6. Prionurus scalprum or “Scalpel Sawtail” 

Keelung Fish Market: Sawtail Snapper

The Sawtail Snapper or Scalpel Sawtail (Prionurus scalprum) is so named because of its large bony plates on its tail peduncle, making it somewhat dangerous to handle. This coral fish mainly eats algae, imprinting on its meat a strong algae and fish taste that not many appreciate. However, when cleaned thoroughly after recently caught, they taste far better. You don’t see this fish sold in large quantities in the Keelung Fish Market; however, the “bream filets” sold in many establishments in the day and night markets here come from this fish!  

7. Pampus punctatissimus or “White Pomfret”

Keelung Fish Market: White Pomfret fish

The Butterfish (Pampus punctatissimus) or White Pomfret as it’s known in Taiwan, is a much sought after fish for Chinese New Year dinners in Taiwan, not only because of its terrific flavor, but also due to its high prices in the markets (prices start at 1,000 New Taiwanese Dollars per pound!), thus symbolizing wealth and prosperity for the families that can afford this fish on their tables. 

8. Pagrus major or “Red Sea-Breams” 

Keelung Fish Market: Red Sea Breams

The Red Sea-Breams (Pagrus major) is perhaps the most abundant fish you’ll see in the Keelung Fish Market and the most consumed in Taiwan. Due to its bright red color and sparkling blue spots, it’s very popular for special occasions like New Year or wedding banquets, especially in Japan, where it’s considered a delicacy. This fish can grow over 1m long, but most are farmed these days, so you won’t find specimens larger than 45cm in the Keelung Fish Market. However, its meat can be prepared in myriad ways, from sashimi to pan-fried, and they are all equally delicious!

9. Fistularia petimba, also known as Fire Tube-fish

Keelung Fish Market: Red Cornetfish

The Red Cornetfish (Fistularia petimba), also known as Fire Tube-fish or Horse Whip in Taiwan is a rare but much sought after fish in the Keelung Fish Market due to its excellent meat. They can command high prices and go quickly from the live auctions. It can grow over 2m, but you’ll see mostly individuals around 1m here in the market. 

10. Gymnothorax kidako, also known as Money Eel or Potato Eel

Keelung Fish Market: Kidako Moray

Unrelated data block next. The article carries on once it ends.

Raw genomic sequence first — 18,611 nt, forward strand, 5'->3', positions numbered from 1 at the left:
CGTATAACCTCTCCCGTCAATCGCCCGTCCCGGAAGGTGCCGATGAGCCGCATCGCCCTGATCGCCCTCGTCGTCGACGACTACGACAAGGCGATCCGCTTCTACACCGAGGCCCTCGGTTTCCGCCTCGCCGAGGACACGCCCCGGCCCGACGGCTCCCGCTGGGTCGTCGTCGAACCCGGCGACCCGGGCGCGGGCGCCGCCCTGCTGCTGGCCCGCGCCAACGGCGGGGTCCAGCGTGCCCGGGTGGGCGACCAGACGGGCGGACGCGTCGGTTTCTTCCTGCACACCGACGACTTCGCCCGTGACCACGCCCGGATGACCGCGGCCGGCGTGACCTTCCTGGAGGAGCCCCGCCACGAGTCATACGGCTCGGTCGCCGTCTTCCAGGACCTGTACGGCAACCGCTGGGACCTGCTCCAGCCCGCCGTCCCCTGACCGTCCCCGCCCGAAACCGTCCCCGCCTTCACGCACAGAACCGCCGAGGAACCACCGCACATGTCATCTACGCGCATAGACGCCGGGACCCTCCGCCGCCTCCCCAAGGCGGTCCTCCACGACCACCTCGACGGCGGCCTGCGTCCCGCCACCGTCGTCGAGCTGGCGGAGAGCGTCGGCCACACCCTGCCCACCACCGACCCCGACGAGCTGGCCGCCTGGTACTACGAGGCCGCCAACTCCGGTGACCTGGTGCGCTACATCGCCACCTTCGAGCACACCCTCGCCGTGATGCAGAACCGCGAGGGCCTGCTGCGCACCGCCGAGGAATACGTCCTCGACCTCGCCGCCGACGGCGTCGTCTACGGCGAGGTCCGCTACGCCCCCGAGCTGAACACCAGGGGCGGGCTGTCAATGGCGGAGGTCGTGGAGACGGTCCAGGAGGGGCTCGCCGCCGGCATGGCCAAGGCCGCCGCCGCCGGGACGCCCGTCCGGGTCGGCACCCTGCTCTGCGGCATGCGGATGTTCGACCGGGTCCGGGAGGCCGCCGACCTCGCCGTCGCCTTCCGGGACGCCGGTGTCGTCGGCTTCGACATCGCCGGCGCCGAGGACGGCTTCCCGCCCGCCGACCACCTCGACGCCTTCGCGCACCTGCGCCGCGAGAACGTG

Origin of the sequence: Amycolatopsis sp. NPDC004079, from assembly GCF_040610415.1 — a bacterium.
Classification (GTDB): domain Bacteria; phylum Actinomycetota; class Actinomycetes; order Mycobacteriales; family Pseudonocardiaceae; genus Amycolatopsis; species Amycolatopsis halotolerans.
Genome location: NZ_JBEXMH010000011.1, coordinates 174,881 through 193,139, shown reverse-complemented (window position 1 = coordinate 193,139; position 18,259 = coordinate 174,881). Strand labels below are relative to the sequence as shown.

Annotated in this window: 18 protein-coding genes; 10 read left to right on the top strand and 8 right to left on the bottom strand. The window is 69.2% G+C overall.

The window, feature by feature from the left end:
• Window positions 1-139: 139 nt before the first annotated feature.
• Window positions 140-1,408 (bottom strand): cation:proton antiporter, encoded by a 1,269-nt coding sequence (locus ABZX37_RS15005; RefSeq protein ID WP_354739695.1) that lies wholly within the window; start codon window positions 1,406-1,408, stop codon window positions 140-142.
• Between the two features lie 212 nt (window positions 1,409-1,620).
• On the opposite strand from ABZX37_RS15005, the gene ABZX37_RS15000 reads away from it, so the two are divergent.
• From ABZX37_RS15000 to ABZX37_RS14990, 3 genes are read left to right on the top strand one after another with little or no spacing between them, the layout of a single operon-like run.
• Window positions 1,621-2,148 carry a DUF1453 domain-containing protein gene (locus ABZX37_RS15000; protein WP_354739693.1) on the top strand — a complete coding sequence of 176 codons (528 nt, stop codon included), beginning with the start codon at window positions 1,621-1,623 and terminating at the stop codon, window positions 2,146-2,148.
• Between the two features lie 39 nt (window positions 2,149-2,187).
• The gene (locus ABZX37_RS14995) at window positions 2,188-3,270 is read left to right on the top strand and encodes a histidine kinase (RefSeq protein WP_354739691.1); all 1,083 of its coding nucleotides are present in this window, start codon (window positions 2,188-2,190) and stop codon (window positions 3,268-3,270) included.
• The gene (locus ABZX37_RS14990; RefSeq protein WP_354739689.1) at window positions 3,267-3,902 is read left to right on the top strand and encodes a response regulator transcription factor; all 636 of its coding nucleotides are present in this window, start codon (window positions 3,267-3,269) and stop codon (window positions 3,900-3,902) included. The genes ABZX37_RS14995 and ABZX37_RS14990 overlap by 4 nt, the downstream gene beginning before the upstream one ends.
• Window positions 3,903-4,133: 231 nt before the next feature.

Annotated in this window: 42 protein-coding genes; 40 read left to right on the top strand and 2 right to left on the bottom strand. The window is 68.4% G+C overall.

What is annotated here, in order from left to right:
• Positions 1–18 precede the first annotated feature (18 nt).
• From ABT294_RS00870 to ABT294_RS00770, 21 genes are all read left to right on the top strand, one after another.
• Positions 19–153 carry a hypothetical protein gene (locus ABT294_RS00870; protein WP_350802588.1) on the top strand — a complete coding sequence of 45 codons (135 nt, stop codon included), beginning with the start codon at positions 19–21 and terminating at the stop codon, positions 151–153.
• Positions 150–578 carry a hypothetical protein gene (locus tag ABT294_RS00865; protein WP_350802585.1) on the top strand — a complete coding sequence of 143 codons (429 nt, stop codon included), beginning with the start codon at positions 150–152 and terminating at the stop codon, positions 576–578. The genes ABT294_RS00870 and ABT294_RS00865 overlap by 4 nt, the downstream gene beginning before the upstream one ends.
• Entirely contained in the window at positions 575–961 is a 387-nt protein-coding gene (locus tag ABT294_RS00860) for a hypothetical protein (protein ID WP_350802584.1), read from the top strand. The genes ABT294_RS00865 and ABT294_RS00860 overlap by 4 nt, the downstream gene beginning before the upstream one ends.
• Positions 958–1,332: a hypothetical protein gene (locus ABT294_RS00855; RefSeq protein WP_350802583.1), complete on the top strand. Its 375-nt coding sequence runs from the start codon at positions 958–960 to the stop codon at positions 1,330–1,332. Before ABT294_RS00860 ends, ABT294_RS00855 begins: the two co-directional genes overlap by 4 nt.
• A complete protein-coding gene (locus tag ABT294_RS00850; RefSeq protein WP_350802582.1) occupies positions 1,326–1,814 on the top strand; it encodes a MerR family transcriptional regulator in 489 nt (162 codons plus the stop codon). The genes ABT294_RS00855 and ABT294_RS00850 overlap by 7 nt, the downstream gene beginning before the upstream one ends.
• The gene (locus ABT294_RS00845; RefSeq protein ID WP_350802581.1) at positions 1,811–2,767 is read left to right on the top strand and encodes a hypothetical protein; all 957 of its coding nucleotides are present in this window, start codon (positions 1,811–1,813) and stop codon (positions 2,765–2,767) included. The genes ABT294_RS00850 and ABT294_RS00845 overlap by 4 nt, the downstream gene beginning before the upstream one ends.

The Kidako Moray Gymnothorax kidako (also known as Money Eel or Potato Eel in Taiwan) is another rare but much desired fish in the local markets. Its ferocious appearance, difficulty to catch, and their hiding in difficult-to-access rock crevices, make this fish available in only a few stands in the Keelung Fish Market, but locals say its gelatinous skin and flavorful meat make this fish unforgettable to their palates. It can be pan-fried or cooked in soup (with skin and all, of course!).  

11. Oplegnathus punctatus, known as the Knifejaw

Keelung Fish Market: Knifejaw fish

The Oplegnathus punctatus, known as the Knifejaw in the West and as Spotted Snapper in Taiwan is a somewhat rare but fascinating fish to be found in the Keelung Fish Market. Its jaw has parrotfish-like teeth that fuse together as the fish ages, giving it the appearance of a hard beak. They use their “beak” to crash snails and barnacles, their favorite food.

See more marine species at Keelung Fish Market


  1. A Market guide to Fishes and Others by Wu Jiarui  [in Chinese] 
  2. Taiwan seafood Choice Guide [in Chinese] 
  3. Keelung Fish Market (pdf document) with short descriptions of some of the seafood species found in the Keelung Fish Market and how to prepare some of them [in Chinese]  


Fish Market Tour

Follow Will:
Will (K. C.) Shim: I recently finished my PhD studies on wildlife genetics (specializing on fish tapeworms) at the University of Texas at Austin, and I’m taking a “sabbatical” (i.e. a fancy way of saying a year off) to travel, reconnect with old friends and family (some of whom I haven’t seen in ages!), and to rediscover my ancestral roots by learning Chinese mandarin… in Keelung, Taiwan!